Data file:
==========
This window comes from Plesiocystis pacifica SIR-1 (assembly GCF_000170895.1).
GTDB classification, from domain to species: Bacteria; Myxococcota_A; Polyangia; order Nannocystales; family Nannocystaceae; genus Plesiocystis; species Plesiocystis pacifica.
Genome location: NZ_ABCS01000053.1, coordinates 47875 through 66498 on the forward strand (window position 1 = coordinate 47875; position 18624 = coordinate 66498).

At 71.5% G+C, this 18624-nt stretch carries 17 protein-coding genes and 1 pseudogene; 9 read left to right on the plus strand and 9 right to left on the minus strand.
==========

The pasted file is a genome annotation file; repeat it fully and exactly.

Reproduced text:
This window comes from Plesiocystis pacifica SIR-1 (assembly GCF_000170895.1).
GTDB classification, from domain to species: Bacteria; Myxococcota_A; Polyangia; order Nannocystales; family Nannocystaceae; genus Plesiocystis; species Plesiocystis pacifica.
Genome location: NZ_ABCS01000053.1, coordinates 47875 through 66498 on the forward strand (window position 1 = coordinate 47875; position 18624 = coordinate 66498).

At 71.5% G+C, this 18624-nt stretch carries 17 protein-coding genes and 1 pseudogene; 9 read left to right on the plus strand and 9 right to left on the minus strand.